|Publication number||US6776770 B1|
|Application number||US 09/657,300|
|Publication date||Aug 17, 2004|
|Filing date||Sep 7, 2000|
|Priority date||Sep 7, 2000|
|Publication number||09657300, 657300, US 6776770 B1, US 6776770B1, US-B1-6776770, US6776770 B1, US6776770B1|
|Inventors||Scott O. Trerotola|
|Original Assignee||Advanced Research & Technology Institute|
|Export Citation||BiBTeX, EndNote, RefMan|
|Patent Citations (35), Non-Patent Citations (14), Referenced by (28), Classifications (17), Legal Events (9)|
|External Links: USPTO, USPTO Assignment, Espacenet|
The present invention generally relates to the treatment of thrombotic conditions and more specifically to devices and methods for salvaging or recovering blood to reduce net blood loss during procedures and as a result improve the safety of these procedures for health care workers and patients.
Some of the current medical treatments of thrombotic conditions such as arterial emboli and thrombosis, deep vein thrombosis and pulmonary thromboembolic disease often require the aspiration of clot fragments following their mechanical fragmentation with one of several devices. In the process of removing these clot fragments, moderate to large amounts of blood can be aspirated along with the clot fragments. Obviously, keeping blood loss to minimum is important in any surgical procedure but it is particularly important in this setting because of the frequently associated concurrent illnesses. In addition, blood loss could be a factor limiting the success of the procedure unless the blood can be returned to the patient in someway.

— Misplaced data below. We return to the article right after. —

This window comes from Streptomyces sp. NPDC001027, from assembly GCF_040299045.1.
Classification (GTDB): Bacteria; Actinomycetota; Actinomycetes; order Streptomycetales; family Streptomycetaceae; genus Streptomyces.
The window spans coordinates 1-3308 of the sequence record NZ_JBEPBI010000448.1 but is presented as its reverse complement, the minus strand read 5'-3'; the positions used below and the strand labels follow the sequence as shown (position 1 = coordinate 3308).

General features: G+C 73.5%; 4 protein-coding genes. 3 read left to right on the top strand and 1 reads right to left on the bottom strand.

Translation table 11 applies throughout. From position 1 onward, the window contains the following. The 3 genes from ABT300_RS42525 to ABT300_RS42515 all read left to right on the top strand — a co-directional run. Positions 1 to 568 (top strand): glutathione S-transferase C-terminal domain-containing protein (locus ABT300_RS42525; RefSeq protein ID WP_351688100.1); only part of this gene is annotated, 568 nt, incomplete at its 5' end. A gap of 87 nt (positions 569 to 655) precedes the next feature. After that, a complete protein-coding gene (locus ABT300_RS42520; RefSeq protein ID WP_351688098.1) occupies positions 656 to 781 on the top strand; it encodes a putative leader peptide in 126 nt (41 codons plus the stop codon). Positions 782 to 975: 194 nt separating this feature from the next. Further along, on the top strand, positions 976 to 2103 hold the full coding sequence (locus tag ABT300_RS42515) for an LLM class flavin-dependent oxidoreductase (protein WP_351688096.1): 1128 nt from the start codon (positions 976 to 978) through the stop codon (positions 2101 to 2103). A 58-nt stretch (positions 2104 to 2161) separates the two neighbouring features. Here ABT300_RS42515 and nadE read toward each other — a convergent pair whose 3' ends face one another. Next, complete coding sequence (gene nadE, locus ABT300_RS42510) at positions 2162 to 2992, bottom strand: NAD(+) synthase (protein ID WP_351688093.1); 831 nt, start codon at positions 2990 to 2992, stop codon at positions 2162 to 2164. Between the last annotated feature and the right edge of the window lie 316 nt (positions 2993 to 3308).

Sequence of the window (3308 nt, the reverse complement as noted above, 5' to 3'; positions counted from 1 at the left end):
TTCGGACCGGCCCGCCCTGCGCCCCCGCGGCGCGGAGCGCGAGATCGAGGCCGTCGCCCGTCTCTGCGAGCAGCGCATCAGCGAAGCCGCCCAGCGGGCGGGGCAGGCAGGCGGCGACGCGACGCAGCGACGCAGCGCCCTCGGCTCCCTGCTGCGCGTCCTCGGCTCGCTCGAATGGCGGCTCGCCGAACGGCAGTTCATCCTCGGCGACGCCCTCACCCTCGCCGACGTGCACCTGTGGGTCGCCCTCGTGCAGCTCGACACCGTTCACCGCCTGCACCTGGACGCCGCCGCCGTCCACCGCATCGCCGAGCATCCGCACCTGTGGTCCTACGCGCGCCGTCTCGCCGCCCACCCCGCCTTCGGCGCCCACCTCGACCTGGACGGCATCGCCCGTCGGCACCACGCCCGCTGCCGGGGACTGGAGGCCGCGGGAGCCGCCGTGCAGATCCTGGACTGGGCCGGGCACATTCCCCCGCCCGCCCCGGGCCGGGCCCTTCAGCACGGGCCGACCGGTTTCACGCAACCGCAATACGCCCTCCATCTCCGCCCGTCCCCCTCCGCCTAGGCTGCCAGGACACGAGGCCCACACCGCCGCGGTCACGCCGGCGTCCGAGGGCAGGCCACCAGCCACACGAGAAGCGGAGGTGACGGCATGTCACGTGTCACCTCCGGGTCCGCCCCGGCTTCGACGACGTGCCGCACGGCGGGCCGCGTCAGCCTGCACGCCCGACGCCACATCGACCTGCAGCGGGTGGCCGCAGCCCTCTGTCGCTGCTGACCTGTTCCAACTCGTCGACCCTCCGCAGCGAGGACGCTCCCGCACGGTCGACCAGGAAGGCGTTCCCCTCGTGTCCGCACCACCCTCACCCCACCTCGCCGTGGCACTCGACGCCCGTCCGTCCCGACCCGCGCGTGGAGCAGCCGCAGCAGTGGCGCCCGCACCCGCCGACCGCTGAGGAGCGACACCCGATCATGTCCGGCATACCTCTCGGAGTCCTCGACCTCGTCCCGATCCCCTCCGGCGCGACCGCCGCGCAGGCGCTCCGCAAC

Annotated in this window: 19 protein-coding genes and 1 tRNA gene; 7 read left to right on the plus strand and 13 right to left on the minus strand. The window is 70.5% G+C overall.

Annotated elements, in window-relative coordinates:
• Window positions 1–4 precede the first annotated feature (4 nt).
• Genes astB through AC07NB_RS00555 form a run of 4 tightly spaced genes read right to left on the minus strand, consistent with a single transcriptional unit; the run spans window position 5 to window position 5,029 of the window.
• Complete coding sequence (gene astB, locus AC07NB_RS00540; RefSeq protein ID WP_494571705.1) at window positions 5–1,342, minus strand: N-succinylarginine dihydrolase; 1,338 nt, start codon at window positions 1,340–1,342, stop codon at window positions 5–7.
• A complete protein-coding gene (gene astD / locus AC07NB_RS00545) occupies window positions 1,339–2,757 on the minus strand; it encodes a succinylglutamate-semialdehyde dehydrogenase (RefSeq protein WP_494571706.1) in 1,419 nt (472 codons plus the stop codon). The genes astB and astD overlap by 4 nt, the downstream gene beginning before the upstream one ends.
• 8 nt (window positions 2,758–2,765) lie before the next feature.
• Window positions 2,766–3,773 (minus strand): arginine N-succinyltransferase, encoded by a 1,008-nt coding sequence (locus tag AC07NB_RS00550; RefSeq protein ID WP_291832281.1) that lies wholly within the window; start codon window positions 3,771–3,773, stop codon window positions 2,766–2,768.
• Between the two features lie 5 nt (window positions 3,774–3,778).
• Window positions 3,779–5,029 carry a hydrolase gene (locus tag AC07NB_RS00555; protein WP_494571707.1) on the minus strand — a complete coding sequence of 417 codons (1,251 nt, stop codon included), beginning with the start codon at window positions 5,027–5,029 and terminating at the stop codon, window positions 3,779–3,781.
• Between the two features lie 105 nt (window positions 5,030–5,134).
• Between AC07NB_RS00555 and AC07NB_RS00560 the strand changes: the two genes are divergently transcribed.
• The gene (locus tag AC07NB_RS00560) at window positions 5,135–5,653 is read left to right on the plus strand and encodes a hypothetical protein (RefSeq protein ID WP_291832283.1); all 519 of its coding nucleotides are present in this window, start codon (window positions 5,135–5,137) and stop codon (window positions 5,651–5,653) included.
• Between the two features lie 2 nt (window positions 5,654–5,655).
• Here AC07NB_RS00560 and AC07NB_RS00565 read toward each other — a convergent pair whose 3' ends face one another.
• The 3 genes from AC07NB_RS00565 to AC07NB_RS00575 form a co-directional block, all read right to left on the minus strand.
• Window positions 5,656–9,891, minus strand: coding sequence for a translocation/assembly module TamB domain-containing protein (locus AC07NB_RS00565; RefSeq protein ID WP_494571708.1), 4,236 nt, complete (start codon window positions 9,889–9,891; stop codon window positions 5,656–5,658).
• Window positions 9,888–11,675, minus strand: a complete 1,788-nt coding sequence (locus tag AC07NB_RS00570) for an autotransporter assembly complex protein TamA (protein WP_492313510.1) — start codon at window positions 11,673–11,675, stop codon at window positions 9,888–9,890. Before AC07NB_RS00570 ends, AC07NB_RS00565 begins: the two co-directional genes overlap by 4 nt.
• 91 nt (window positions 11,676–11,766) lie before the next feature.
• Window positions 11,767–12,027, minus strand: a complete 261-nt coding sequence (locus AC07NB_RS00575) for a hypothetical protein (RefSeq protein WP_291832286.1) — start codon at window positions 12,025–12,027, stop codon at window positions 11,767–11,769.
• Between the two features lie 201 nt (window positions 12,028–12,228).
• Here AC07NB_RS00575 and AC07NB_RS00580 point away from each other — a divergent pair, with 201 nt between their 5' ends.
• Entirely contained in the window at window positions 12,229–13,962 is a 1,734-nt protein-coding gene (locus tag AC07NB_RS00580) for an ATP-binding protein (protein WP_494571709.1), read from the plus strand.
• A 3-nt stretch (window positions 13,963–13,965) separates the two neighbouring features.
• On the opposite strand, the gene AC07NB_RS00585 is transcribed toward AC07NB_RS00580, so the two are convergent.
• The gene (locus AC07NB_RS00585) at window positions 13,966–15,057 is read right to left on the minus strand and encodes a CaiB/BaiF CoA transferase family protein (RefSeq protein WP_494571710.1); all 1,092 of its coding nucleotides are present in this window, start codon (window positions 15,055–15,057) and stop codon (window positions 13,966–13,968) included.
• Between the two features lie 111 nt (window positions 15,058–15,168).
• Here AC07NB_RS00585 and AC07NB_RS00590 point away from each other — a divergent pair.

Turmel-Rodrigues, et al. advocated filtering aspirated blood through a gauze sponge with reinjection of the blood with no adverse sequelae. (Manual thromboaspiration and dilation of thrombosed dialysis access: mid-term results of a simple concept. JVIR 1997, 8:813-824). During this procedure, the blood containing clot fragments are withdrawn from the thrombus area with a 50 mL syringe. Then, the removed blood is squirted through a gauze sponge into a cup, aspirated back into a syringe, and reinjected into the patient. Although this blood filtration process reduces blood loss, it has many drawbacks. First, a substantial amount of blood is absorbed into the sponge. Second, the additional filtration steps prolong the overall thromboaspiration procedure time. Thirdly, the prolonged procedure time creates a risk of overexposure to x-ray to the operators whose hands are working close to fluoroscopy. Id. Finally, the filtration procedure involves handling the blood, which creates additional risk of infection for the patient and contamination for the health care worker.